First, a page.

Meghan is open is telling Michelle and I, “I’m still learning who I am.”

As I said earlier, “Bravery, true knowledge and the ability to look into the darkest parts of self; all qualities that define the make up of Meghan.”

But beyond that is an even greater calling, a calling that Meghan is stepping to the plate with monumental heroism, “Meghan is a good mother.”

Her love and desire for her children is evident in the compassion and power of direction she is working so hard to provide.

“My kids have had a tough life, I worry about them. My husband and I have fought hard to keep us all together, and I love them.”

We talk about parenting for a while, and come to a general conclusion. A conclusion, that applies to all us parents, that being, “If we express sincere love in all we do with our kids, from discipline to playtime, we are helping them to feel a sense of security in knowing they are loved.” And that in itself is a base to self-worth and esteem.

Megan does fear that her kid will follow in her footsteps, and we talk of their future and the way they are now.

Let me tell you a tad about my take on Meghan’s kids, they are special, “My wife says at first glance, “Meghan, I love your kids, you can just leave them with us.”

“You can just leave them with us?” My lovely is very loving, but I’ve never heard her say this before.

“Blog readers, forgive the personal note here, and Meghan, I hope you are reading.”

Whatever wisdom you are sharing with you kids, it’s working, stay strong, there good kids.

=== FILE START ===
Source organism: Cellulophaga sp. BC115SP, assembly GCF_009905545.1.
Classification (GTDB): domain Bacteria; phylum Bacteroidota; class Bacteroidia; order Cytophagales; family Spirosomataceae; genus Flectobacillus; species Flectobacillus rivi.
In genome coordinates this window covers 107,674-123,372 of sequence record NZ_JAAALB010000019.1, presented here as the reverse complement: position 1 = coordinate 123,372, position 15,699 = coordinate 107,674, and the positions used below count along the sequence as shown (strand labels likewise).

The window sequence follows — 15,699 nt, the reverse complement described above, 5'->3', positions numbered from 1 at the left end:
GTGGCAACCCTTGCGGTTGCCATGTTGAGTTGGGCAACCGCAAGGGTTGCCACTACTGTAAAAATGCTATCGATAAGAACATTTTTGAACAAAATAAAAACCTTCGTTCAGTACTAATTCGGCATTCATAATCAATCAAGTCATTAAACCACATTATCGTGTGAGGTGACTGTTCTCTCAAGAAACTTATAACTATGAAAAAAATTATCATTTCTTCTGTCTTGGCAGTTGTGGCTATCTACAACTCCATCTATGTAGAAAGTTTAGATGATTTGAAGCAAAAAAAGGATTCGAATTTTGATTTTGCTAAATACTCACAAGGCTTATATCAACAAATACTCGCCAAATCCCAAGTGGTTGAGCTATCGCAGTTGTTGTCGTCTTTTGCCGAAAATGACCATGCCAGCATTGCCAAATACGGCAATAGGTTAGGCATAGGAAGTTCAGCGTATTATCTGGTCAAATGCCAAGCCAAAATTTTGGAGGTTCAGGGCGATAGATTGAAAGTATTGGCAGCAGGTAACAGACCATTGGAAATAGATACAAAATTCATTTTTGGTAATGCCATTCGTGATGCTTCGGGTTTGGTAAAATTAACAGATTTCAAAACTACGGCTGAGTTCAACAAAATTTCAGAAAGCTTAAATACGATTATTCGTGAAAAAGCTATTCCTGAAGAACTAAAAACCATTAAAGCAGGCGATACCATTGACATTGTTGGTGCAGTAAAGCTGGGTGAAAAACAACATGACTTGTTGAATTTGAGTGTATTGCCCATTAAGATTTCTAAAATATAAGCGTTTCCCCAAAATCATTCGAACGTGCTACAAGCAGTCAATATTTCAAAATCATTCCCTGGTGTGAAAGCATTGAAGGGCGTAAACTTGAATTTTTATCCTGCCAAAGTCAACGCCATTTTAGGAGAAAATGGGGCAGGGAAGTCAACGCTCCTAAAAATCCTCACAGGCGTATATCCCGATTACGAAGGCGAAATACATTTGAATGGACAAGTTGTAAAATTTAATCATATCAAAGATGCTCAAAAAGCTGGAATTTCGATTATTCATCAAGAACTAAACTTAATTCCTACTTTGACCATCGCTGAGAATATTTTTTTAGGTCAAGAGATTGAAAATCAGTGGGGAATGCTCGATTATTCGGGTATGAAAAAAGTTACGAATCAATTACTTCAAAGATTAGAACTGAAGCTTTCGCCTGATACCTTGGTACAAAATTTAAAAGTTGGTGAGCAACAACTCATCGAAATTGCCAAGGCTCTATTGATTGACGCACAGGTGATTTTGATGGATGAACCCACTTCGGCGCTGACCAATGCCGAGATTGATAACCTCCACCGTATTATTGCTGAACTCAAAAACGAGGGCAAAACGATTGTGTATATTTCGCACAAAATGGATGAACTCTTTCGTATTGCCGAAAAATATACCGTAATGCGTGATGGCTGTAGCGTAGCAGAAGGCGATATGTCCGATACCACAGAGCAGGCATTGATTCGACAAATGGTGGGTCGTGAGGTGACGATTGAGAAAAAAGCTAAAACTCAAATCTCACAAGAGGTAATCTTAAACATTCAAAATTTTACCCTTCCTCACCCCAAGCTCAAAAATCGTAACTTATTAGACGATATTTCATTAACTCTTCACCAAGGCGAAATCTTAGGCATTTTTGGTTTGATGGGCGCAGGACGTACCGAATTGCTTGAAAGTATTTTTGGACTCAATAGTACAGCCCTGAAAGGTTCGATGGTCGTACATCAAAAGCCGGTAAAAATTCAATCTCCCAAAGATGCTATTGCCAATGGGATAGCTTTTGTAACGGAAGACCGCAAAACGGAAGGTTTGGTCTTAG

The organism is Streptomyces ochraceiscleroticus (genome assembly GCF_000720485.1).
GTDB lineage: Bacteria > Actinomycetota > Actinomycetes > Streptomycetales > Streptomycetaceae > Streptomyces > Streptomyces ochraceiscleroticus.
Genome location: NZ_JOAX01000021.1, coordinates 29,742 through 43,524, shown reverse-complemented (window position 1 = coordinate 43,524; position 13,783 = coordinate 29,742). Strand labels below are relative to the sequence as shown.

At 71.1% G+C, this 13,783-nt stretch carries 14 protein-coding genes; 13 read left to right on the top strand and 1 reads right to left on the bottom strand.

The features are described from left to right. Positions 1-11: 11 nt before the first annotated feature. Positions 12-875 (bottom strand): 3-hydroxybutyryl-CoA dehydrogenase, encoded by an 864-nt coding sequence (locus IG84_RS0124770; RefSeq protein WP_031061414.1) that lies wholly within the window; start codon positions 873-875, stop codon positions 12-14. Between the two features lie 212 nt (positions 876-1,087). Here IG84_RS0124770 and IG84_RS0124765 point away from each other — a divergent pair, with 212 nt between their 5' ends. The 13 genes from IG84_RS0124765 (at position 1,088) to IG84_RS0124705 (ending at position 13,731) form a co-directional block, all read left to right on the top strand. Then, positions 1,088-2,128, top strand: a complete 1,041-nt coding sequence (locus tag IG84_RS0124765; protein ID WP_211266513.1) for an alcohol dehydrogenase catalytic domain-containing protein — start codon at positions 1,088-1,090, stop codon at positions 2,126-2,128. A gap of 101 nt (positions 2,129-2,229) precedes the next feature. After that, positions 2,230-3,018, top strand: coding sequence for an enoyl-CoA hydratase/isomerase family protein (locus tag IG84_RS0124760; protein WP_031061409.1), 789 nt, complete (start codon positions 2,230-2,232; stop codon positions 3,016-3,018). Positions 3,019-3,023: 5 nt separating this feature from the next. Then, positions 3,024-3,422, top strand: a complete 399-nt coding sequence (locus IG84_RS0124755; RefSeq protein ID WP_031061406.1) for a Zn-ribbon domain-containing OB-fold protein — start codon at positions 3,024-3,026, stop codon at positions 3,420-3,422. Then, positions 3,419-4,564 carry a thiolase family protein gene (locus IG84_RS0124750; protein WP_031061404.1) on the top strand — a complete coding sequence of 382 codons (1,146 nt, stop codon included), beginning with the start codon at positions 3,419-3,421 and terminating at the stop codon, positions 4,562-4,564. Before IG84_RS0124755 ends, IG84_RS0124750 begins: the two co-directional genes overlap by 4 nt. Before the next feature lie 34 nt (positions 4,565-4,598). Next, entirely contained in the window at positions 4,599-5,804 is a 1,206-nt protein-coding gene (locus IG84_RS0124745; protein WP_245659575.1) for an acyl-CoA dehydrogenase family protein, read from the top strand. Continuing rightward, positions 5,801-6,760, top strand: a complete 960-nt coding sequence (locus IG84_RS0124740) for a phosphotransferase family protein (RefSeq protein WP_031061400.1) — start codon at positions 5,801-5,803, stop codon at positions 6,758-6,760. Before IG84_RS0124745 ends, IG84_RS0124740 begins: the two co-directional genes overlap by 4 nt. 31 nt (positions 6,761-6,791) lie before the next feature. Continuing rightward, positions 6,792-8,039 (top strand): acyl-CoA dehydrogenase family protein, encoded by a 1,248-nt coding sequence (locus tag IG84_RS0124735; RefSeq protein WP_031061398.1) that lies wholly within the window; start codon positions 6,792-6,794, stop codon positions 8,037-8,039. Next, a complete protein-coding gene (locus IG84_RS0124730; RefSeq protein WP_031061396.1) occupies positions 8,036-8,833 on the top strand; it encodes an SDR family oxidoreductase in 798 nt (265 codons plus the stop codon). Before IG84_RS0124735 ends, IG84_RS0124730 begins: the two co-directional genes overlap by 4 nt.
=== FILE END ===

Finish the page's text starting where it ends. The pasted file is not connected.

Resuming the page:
We talk of global issues, like politics, society and her personal wishes for others fighting the painful grip of addiction.

“I wish people to be nicer to each other.”

 “Why we go to war isn’t exactly the same as why we are told we are going to war.”

“I hope some day to be able to trust that the people we elect are people we can trust, that they will do what they say, and really be more loving, caring and empathetic to the real people.”

“There is a lot of deception in the world, people need to be more honest.”

One thing that is starting to roar louder than a Lion in 365; the humbler the person, or the more humbled by life the person, the greater their clarity towards the human race, and a better future. A call that I think is a pretty good warning to any of us that are caught up in the fight to the top, don’t you think?

It is impossible for me to ignore inquiring, “What would you tell others with dependency problems?”

To those who want to help others:
“It’s a sad, sad place when your using, but you can’t really help an addict unless they want to help themselves, all you can do is plant the seed, you can’t force them to look for help, they have to do it for themselves.”

To the addicts:
“I know this from experience,
you can be happy, there is a place you can go, you don’t have to be miserable.”

“Every addict has an excuse.”

“You can either dwell in the past, a past which isn’t going to do you any good, or you can choose to make your day better.”

“And God can make your days better.”

“The greatest counselors are ex-users. And their example tells us that we can take the past and turn it into something positive.”

Meghan, Thanks you for coming into our lives, I hope your bravery will make us all better humans.

4 comments

  1. Richard: What a powerful story of courage, perseverance, and insight. Having been down a similar path long ago myself, I’m grateful to God and family that helped me to help myself. Meghan’s story is arresting and thought-provoking. Thank you for sharing.

    Like

  2. “If we express sincere love in all we do with our kids, from discipline to playtime, we are helping them to feel a sense of security in knowing they are loved.”

    As a father, this was such a beautiful thing to take in. Thank you.

    Like